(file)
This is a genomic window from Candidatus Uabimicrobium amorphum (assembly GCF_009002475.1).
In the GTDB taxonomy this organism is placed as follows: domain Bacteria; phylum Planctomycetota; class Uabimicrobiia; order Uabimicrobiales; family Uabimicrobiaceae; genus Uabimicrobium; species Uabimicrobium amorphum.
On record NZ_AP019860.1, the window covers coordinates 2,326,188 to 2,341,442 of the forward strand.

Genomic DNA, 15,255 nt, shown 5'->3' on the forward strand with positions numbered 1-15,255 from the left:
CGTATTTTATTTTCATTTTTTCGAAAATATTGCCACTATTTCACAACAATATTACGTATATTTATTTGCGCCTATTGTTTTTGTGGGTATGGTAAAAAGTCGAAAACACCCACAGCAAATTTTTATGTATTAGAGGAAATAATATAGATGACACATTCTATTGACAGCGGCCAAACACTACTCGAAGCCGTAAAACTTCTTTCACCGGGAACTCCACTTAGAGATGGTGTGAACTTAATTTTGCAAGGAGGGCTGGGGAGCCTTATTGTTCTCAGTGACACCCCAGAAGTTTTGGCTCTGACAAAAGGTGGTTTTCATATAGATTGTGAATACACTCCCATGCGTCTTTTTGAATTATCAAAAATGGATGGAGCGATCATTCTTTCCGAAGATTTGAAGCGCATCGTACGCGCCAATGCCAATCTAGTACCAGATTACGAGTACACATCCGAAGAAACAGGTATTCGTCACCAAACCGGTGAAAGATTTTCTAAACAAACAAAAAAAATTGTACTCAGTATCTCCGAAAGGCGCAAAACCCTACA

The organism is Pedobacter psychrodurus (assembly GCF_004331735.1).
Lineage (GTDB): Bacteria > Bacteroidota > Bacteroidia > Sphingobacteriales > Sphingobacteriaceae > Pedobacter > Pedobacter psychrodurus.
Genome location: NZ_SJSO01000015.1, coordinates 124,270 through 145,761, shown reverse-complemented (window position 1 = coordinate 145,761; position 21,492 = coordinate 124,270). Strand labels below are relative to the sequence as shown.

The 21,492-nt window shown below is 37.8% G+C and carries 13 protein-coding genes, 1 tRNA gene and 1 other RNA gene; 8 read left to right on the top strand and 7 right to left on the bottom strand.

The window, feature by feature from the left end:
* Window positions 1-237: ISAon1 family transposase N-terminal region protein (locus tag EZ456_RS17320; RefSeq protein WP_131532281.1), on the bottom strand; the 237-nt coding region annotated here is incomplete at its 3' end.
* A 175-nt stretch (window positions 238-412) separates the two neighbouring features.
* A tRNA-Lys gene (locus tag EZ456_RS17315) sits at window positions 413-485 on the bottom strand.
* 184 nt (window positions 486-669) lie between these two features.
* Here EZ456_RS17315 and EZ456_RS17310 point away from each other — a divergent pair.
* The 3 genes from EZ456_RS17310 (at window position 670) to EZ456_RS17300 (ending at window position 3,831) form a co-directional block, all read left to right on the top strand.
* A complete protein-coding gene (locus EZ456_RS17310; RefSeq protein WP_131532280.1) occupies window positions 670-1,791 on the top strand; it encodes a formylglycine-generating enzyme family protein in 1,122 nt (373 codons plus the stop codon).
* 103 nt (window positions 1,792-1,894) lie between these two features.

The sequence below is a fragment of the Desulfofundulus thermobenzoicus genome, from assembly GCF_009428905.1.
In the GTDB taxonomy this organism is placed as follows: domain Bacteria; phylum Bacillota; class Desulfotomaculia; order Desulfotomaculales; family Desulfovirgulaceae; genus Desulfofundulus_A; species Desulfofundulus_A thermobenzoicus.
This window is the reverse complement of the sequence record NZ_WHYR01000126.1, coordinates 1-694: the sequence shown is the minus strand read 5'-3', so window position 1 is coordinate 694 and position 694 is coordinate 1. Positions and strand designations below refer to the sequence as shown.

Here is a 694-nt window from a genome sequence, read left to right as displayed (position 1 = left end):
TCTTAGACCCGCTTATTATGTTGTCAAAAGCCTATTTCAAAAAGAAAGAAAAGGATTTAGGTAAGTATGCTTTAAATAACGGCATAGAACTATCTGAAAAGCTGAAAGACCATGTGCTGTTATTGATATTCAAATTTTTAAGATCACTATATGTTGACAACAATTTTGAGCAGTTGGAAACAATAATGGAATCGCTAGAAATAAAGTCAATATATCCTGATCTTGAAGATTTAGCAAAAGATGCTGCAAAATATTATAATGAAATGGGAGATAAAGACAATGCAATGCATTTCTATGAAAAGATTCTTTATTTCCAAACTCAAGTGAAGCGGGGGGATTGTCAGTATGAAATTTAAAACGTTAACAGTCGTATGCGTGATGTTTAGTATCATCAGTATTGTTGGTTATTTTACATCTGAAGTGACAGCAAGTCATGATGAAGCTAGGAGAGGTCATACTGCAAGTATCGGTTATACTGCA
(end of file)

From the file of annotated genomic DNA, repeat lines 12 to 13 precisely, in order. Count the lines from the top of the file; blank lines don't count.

* A 175-nt stretch (window positions 238-412) separates the two neighbouring features.
* A tRNA-Lys gene (locus tag EZ456_RS17315) sits at window positions 413-485 on the bottom strand.